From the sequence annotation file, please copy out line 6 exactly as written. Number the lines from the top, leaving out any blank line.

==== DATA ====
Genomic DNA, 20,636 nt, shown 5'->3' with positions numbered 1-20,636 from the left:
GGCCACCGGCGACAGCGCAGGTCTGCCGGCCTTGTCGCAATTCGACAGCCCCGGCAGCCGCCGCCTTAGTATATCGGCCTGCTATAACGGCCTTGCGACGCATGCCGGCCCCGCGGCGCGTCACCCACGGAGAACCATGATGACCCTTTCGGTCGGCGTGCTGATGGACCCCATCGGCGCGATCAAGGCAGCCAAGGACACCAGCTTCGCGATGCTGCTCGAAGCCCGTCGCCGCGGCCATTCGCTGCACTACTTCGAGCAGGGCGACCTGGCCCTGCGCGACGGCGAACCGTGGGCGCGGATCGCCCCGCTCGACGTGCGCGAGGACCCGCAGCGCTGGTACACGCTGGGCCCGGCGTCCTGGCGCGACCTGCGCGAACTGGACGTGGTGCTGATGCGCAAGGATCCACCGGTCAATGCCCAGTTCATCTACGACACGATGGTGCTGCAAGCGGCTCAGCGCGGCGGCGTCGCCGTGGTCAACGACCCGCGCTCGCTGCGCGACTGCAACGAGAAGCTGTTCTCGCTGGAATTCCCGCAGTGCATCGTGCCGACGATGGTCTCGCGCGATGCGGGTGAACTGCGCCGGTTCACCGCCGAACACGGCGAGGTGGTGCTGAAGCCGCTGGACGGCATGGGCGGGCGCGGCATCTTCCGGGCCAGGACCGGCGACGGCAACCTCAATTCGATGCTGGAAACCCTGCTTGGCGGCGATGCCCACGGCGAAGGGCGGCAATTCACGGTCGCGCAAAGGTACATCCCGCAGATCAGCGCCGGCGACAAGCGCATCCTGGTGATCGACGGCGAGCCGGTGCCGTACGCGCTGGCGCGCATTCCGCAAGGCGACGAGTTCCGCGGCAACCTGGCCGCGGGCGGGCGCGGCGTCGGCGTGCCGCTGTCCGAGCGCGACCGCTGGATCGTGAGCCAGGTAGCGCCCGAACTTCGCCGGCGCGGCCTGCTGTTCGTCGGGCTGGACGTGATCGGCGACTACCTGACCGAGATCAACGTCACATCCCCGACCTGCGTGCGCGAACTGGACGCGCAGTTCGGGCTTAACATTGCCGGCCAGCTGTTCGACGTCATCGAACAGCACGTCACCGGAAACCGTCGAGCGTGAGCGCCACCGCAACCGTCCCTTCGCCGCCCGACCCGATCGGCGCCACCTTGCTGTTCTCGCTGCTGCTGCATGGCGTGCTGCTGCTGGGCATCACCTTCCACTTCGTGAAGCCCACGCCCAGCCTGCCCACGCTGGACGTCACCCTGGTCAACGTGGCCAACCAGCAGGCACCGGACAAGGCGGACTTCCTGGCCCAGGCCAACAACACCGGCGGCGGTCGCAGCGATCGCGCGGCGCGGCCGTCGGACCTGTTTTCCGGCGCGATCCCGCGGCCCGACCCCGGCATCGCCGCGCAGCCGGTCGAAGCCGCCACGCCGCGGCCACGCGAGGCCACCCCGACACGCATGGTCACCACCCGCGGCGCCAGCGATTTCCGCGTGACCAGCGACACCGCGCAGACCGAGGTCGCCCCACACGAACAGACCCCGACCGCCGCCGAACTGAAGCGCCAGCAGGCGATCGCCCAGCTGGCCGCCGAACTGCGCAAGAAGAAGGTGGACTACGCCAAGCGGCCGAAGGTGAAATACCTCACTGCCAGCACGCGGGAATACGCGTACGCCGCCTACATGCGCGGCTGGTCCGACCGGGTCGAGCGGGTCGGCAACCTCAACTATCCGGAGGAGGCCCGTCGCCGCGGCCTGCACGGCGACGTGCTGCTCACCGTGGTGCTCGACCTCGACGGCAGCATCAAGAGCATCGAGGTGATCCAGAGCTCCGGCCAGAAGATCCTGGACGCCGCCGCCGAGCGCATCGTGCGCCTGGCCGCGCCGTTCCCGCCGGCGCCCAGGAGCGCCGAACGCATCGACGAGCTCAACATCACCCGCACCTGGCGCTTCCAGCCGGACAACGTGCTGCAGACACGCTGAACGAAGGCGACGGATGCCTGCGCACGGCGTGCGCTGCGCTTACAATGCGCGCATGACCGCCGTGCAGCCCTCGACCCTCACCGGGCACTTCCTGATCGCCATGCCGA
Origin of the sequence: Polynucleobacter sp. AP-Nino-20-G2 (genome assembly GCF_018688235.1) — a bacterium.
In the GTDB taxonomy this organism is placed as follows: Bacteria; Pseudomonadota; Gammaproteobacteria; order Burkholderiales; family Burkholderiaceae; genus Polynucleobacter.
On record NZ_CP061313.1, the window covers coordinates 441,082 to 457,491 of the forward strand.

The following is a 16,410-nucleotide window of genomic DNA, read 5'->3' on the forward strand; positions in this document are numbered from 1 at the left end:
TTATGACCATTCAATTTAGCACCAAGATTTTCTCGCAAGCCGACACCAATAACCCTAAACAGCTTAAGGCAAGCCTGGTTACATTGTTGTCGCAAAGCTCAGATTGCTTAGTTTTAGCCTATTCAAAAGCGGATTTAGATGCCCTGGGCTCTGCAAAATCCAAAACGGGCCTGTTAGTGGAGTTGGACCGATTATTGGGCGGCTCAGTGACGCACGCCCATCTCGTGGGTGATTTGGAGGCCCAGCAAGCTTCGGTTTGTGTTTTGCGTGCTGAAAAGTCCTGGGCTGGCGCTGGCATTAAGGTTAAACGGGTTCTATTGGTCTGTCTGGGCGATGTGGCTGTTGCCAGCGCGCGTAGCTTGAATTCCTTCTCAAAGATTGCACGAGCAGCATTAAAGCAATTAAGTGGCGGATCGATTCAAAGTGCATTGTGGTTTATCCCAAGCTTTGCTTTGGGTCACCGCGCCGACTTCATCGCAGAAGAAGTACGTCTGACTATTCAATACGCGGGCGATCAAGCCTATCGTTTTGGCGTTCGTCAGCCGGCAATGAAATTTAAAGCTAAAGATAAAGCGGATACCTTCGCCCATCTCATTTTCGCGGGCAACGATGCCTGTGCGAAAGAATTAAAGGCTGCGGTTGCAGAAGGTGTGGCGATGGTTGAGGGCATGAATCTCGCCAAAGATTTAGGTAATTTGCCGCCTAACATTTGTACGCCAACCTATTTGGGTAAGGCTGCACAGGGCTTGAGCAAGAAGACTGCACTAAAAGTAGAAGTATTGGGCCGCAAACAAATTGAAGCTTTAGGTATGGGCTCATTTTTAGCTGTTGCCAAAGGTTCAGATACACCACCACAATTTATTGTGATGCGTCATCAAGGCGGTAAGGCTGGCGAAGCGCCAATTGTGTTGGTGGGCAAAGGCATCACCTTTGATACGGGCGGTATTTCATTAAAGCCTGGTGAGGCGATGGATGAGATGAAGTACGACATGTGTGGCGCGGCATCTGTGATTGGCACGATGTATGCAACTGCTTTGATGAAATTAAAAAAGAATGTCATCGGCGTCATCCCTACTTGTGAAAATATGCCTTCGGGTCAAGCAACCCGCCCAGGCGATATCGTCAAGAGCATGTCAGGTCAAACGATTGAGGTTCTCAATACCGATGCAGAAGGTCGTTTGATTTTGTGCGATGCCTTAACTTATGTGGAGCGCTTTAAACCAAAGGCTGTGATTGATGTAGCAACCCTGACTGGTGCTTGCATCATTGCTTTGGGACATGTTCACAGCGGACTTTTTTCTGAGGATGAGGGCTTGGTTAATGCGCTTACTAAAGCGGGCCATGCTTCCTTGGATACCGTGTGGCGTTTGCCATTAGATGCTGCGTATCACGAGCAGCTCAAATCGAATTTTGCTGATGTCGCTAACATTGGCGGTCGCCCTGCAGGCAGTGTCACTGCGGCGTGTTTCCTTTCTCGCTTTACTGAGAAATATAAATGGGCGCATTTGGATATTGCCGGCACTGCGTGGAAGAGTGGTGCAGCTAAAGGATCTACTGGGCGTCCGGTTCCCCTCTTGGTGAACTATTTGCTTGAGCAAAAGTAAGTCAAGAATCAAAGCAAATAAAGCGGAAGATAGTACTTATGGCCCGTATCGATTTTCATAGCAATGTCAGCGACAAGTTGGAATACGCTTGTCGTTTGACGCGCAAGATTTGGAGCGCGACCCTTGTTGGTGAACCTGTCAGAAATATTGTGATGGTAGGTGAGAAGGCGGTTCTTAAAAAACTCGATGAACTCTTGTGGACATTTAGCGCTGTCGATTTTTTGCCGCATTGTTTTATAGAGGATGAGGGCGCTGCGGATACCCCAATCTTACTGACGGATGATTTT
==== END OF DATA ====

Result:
The following is a 16,410-nucleotide window of genomic DNA, read 5'->3' on the forward strand; positions in this document are numbered from 1 at the left end: